A panel of headhunters gives its assessment of typical London pay packages. Average salary: 120,000; bonus - 100-125%
One definition of strategy, according to the Collins English Dictionary, is 'the art or the science of the planning and conduct of a war.' Going into 2005, with financial markets as competitive as ever and professionals having to work harder than ever to justify their remuneration, this is no bad description of the responsibilities of the senior fixed income strategist.
Like a good general, he or she will be keeping a watchful eye on the terrain, staying abreast of moves made by competitors and only launching into action when the time seems right.
'Typically, they interpret and consider the extent to which the market outlook is good for or bad for fixed income and corporate bonds and make recommendations accordingly, writing reports and taking a view on events," says Richard Fraser of RJF Global Search, adding that at all times a global perspective is necessary
Fixed income strategists also have to be very broad in their outlook, working closely with fellow strategists, portfolio managers, traders, and researchers to design new core products and solutions.
James Richardson of Napier Scott says, 'With their roles dictating that they understand cross-sector, -currency and/or -maturity analysis as opposed to expertise in a single area, strategists tend to be more quantitative in their approach than pure research analysts.'
The good news is that such abilities are relatively hard to come by, meaning that the typical individual is well paid. Russell Adam of Adam Grant says a fixed income strategist working in investment management would typically earn between 70,000-120,000 basic, with a bonus of up to 100% on top; Fraser agrees, indicating that the basic could be as much as 140,000 with a bonus well in excess of 100%. Richardson says that last year a senior strategist at director level averaged total compensation of 275,000 while a managing director averaged nearly 400,000.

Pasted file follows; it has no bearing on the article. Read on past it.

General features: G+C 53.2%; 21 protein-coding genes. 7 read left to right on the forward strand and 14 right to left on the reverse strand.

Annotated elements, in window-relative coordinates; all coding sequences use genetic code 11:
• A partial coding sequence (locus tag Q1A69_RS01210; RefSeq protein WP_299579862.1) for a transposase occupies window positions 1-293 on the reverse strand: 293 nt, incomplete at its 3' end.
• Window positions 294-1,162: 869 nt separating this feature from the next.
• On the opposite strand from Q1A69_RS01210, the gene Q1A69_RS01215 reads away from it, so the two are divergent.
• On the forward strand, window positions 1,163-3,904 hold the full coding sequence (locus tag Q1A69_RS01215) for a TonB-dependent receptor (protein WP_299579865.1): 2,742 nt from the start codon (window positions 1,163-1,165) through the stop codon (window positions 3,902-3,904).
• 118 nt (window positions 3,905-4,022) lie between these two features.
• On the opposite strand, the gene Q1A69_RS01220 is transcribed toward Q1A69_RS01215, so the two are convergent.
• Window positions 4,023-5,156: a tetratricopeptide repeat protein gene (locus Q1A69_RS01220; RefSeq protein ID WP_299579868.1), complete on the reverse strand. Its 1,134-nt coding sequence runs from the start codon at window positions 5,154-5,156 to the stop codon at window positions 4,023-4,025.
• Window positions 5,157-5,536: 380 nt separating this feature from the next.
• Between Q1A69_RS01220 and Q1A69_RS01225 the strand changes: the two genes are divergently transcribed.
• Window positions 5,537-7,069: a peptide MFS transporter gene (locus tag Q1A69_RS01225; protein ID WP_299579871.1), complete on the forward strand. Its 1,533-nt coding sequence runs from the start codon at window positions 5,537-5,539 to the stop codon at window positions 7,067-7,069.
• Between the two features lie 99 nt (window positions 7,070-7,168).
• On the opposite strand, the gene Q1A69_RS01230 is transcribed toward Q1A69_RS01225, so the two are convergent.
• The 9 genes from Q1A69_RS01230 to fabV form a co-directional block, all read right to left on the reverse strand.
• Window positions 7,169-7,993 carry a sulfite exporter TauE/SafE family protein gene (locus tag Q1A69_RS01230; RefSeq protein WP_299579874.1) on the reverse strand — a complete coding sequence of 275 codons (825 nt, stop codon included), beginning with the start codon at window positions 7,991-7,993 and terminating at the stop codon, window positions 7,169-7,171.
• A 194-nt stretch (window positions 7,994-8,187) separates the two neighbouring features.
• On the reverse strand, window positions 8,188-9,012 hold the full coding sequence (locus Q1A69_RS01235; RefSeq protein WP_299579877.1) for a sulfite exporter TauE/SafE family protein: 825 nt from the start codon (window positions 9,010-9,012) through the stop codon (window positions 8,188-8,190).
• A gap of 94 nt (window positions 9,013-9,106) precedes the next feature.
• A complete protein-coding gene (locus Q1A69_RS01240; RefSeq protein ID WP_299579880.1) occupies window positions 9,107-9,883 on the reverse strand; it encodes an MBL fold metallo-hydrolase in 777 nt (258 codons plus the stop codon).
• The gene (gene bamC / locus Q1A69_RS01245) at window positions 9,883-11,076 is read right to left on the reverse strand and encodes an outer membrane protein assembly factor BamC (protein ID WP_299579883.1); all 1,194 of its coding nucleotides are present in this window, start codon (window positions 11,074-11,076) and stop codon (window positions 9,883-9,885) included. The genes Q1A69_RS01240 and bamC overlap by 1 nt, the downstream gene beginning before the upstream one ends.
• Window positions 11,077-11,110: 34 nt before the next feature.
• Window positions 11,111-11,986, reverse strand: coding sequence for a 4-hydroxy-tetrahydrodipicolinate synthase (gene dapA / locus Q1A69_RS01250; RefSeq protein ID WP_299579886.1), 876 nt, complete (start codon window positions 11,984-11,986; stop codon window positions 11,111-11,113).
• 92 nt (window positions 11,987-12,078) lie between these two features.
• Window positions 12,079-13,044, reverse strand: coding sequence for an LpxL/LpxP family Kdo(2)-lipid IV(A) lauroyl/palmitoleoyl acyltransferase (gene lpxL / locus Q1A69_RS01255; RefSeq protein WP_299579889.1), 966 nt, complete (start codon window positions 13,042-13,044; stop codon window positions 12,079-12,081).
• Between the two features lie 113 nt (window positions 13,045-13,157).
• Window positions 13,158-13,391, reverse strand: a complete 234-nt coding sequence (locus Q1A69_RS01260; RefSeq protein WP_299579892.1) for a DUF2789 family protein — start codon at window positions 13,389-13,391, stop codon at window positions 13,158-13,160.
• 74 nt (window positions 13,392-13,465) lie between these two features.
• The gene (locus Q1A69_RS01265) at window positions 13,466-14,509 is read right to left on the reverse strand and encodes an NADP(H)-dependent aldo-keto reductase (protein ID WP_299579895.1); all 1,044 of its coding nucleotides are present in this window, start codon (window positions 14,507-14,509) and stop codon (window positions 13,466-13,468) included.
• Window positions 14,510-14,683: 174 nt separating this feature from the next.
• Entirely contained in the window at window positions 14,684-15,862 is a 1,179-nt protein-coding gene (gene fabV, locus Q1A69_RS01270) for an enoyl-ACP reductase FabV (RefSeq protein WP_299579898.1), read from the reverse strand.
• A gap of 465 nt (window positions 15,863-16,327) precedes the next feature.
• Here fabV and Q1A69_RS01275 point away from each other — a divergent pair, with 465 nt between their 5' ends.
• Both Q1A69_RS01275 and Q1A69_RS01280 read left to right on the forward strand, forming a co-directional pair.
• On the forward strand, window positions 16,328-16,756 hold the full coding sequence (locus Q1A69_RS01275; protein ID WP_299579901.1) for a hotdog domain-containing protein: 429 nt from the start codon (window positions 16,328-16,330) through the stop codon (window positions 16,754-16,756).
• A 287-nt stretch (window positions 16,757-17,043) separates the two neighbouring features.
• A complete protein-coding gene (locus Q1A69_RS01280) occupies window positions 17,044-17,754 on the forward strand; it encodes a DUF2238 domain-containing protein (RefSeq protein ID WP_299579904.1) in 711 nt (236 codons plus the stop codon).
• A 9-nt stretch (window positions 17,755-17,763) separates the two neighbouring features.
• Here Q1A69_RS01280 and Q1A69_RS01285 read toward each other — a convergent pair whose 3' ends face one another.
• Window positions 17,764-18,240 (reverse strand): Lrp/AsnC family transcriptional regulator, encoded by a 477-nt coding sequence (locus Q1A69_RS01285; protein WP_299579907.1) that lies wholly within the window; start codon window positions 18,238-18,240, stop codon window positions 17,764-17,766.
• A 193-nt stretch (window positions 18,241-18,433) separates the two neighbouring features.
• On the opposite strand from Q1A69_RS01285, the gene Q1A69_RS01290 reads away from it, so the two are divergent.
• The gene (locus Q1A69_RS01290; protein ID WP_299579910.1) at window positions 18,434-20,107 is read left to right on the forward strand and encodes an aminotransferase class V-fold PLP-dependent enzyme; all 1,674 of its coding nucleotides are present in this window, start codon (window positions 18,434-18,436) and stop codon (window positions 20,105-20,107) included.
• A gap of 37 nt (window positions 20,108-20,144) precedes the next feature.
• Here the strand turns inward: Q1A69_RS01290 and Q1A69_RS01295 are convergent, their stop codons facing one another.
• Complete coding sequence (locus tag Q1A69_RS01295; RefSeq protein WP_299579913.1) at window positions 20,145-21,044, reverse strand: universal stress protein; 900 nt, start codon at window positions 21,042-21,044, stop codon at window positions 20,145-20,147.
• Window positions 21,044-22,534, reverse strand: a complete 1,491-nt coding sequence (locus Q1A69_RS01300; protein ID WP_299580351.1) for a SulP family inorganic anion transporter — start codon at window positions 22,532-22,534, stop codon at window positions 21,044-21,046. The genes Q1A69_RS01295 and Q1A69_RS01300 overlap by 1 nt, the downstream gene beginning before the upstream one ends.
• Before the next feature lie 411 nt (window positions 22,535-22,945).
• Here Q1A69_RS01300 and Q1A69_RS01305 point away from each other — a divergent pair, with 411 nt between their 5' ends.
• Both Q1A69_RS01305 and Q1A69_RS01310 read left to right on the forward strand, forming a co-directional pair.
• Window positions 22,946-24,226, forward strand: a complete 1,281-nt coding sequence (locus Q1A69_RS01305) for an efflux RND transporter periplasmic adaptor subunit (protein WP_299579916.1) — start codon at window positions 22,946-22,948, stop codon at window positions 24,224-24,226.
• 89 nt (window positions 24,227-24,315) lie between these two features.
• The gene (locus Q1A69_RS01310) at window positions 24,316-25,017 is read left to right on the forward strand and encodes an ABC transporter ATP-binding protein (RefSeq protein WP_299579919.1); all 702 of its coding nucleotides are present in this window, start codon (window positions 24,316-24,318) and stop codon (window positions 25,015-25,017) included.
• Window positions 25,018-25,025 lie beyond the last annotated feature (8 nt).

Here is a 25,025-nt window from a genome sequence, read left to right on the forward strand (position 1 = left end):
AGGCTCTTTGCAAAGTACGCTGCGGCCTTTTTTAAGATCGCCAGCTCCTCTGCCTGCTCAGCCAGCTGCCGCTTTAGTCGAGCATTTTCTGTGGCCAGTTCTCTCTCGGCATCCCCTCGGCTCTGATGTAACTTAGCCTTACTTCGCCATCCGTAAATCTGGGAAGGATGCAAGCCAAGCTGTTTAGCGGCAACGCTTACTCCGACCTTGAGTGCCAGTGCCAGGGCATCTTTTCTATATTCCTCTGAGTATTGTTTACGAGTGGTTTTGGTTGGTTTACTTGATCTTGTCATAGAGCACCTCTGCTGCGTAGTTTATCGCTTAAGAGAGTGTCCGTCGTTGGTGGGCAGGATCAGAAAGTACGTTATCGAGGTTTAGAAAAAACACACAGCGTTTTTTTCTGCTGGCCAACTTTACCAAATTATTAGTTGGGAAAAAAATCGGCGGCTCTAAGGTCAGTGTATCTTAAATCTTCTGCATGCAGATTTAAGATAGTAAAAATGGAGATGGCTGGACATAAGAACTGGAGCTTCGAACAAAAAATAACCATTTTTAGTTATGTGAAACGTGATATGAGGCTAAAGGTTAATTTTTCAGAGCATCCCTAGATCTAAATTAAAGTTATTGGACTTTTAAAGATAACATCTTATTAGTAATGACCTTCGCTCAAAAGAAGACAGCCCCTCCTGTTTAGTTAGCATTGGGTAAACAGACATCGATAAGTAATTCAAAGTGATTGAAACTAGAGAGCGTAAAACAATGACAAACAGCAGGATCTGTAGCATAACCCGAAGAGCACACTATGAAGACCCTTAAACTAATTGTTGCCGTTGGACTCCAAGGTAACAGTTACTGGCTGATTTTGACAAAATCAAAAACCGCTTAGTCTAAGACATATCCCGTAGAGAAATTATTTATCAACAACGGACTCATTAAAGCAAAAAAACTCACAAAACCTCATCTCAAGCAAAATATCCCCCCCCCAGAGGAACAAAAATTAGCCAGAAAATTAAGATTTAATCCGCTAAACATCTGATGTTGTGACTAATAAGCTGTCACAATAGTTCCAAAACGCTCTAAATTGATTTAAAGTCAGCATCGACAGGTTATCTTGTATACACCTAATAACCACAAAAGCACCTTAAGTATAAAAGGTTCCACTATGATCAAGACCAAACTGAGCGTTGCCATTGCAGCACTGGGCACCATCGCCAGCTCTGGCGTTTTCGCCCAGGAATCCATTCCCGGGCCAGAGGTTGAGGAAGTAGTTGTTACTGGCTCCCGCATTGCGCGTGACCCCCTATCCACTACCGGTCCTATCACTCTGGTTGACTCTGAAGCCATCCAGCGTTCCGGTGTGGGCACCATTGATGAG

So what skills do you need to succeed as a senior fixed income strategist?
Russell Adam says most will have a good quantitative degree as well as a professional qualification such as CFA. In terms of background, the typical fixed income strategist will have a minimum of five years fixed income portfolio management experience or sell side portfolio strategy experience, combined with sales experience. A solid knowledge of fixed income derivatives (interest rate swaps, default swaps etc), instruments and strategies is also very useful.
Being able to present your views and ideas clearly, concisely and with conviction are central to the role. And equally important is good mathematical knowledge: Fraser says fixed income strategists can come from a quantitative analyst background, equipped with a PhD or at least an econometric background: knowledge of stochastic calculus, probabilities and statistical analysis packages are all useful.
The outlook for this role going into 2005? Pretty good is the consensus of headhunters working in the area. Fraser says there is selective hiring taking place at the senior level (and replacement hiring at the intermediate level) while remuneration also looks to improve. Richardson sees continuing increase year-on-year in total compensation to approach 2001 levels - something of a high water mark for fixed income professionals. By the time total remuneration for 2004 is calculated, he anticipates increases of about 5% across the board.
Figures and commentary by RJF Global Search, Adam Grant and Napier Scott